Tobias Pils is showing a new cycle of work created especially for the Secession, which comprises largeformat paintings and a site-related installation. In the run up to the exhibition and before the actual painting process, Pils made an intense study of his proposed exhibition concept. The result is an exhibition of painting that conceives production and presentation in an integral way, merging them into a unit. Pils works primarily in the media of painting and drawing but he has also frequently realised or conceived projects in or for public space—often in cooperation with friends who are artists, musicians or writers.
Pils’s working method is characterised by the fact that when beginning a new piece of work he attempts to forget all past works (1), and engages with a motif. This motif can be “anything from a traditional allegory to an abstract rhythm or harmony.” (2) In analogy to this and transferring the principle to the larger unit of the exhibition, Pils chose the Secession itself as a leitmotif and source of inspiration for his exhibition in the gallery. Intertwining elements and characteristic forms like the motif of the laurel-leaf dome—the Secession’s ultimate hallmark—flowed as if naturally into his pictorial language. The simple exhibition title Secession points to the exhibition venue as a reference but its restraint also allows sufficient space for distance, irony and—artistic freedom. And so in some visual or conceptual quotations, Pils takes up historical references relating to the Secession and the zeitgeist in Vienna at the start of the 20th century as a whole without compromising his consistent work on painterly issues in any way by doing so. Intuition, inspiration and individuality are criteria relevant to Pils’s painterly oeuvre, and form the basis of his understanding of painting as a language and means of expression.
Pils works with the large format, which—due to the specific demands it makes on the artist’s physical constitution—also allows the physicality of painting to become an image-constituting factor alongside his characteristic pictorial language. Pils’s pictorial language as developed in recent years combines expressive elements with geometric structures such as grids, but never quite cuts the link with representation despite its dominant tendency towards abstraction—whether this link results from fragments of “reality” or through references to the topos of landscape, for example.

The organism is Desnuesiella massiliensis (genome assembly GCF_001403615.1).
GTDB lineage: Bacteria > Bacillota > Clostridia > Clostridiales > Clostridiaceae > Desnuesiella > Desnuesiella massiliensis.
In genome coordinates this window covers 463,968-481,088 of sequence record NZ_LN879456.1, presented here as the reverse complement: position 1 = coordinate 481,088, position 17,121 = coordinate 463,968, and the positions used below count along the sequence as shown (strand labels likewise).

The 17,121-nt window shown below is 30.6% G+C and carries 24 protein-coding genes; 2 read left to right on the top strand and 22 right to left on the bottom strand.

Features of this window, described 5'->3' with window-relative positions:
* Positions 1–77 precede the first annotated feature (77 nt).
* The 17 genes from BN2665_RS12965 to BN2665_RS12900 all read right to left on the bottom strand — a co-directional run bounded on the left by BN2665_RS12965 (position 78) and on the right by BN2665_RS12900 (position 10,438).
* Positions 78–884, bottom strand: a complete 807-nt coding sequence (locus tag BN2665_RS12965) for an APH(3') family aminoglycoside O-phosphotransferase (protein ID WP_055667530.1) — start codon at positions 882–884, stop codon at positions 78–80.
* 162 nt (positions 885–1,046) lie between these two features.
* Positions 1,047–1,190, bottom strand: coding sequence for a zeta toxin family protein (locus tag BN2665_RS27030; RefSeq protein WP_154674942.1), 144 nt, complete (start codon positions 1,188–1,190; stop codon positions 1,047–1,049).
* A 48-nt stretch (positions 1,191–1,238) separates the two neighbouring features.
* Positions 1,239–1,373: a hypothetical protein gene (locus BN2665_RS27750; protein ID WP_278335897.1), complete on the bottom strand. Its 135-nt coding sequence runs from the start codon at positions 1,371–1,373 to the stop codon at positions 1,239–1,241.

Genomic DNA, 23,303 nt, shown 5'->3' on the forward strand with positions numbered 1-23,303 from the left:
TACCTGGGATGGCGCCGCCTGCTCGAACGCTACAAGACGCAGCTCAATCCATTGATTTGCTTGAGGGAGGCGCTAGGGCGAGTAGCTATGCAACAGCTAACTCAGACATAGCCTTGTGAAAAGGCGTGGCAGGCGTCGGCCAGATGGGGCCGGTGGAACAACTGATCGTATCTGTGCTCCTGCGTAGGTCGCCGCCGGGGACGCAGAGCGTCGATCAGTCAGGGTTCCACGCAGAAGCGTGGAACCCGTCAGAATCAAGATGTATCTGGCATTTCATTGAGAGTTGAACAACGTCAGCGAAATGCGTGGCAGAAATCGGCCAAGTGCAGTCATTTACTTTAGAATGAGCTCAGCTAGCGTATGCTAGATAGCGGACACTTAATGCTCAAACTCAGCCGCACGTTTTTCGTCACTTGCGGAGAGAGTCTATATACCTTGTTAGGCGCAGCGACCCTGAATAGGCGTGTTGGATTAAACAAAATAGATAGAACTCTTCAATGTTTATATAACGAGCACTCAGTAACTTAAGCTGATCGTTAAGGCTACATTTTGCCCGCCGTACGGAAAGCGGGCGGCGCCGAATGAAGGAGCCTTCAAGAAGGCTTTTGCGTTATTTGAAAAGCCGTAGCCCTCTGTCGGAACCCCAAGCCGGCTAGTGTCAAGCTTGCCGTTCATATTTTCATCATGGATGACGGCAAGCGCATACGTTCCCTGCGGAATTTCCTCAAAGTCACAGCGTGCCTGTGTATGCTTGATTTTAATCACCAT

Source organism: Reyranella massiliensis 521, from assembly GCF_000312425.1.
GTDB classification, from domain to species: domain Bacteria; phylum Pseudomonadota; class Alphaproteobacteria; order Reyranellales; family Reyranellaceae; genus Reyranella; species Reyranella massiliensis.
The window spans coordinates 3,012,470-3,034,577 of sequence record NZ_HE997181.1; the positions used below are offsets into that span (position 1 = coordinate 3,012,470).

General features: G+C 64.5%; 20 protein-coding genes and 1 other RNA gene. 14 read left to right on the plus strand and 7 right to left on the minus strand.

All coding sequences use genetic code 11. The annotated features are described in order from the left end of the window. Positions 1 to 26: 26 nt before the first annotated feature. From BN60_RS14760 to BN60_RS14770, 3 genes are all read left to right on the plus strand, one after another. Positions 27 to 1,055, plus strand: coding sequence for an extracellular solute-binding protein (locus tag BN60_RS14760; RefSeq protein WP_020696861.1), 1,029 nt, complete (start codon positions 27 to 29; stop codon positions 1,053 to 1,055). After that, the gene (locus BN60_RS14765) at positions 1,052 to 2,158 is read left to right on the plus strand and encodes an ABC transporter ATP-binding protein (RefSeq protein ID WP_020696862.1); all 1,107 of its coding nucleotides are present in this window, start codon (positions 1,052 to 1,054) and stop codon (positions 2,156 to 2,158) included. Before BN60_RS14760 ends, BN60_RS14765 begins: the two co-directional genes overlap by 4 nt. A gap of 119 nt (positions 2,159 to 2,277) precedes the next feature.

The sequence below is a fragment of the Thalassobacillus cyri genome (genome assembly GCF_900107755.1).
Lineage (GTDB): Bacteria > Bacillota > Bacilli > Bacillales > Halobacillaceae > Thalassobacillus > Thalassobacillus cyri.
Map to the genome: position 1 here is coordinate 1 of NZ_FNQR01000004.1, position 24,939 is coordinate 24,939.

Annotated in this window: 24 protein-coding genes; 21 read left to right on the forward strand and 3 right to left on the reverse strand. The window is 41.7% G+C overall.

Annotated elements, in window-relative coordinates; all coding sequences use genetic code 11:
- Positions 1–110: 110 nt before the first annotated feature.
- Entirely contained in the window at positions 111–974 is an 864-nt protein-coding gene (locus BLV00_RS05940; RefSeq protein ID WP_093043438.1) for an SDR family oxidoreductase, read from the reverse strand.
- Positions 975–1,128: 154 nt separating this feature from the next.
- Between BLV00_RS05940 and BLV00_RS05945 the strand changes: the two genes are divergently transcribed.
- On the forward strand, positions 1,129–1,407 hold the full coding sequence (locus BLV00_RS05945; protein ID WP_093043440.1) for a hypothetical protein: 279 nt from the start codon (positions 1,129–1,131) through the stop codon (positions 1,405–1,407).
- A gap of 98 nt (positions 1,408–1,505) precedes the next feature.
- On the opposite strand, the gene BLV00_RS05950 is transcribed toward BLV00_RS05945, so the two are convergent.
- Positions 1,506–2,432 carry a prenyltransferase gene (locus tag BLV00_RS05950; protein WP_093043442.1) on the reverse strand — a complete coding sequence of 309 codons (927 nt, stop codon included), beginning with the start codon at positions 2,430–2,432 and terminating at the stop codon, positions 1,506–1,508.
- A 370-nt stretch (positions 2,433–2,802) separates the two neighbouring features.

“Every element of a graphic image must point in at least two directions: on the one hand, toward a referential meaning found in likeness to nature or in the conceptualizations of theory; on the other hand, toward the artist’s expressive psychological or emotional state.” (Richard Shiff, exhibition catalogue, p. 7)
Pils’s exhibition in the Secession seems to explode the spatial limits of the gallery and to swell far beyond them. Visitors already encounter an artistic setting shortly after entering the building, in the stairwell, which is faced with hand-made ceramic tiles, painted by the artist with wavering blue lines and so transformed into a “tunnel”. This awakens memories of New York subway stations or also of the nearby urban railway stations designed by Otto Wagner, which in turn served as a role model for Joseph Maria Olbrich, the architect of the Secession. The blue-painted tiles with their wave motif evoke a naïve, childlike representation of water; equally, they could be alphabet characters of a foreign, unknown language. Pils’s sensuous and simultaneously ironic staging is continued at the end of the “tunnel”, where a circular painting directs the visitors’ gaze and so leads them into the actual exhibition rooms. The overture in the stairwell is followed by the first act with a crescendo: the entire wall surface of this space set out in the shape of a Greek cross is covered with pictures. The canvases are fitted onto the wall areas and into niches but they cannot fill them completely, being more like a “tailored suit that has turned out too small” (Pils). Lavish facing of walls in art nouveau interiors like those in Palais Stoclet by Josef Hoffmann or Adolf Loos’s wall cladding made from precious stone—a form of organic abstraction—was the model here. In the last room of the gallery the tension is finally released: individual “motifs” emerge from the visual furore and the images regain their autonomy and individuality.
1 “I don’t believe in solutions (….) so I try to forget every painting before I start a new one.”, Richard Shiff, “Tobias Pils. Motive”, in: Tobias Pils. Secession, exhibition catalogue, Secession, Vienna/Berlin 2013, p. 6.
2 Ibid, p. 9.
Invited by the board of the Secession
Curated by Bettina Spörr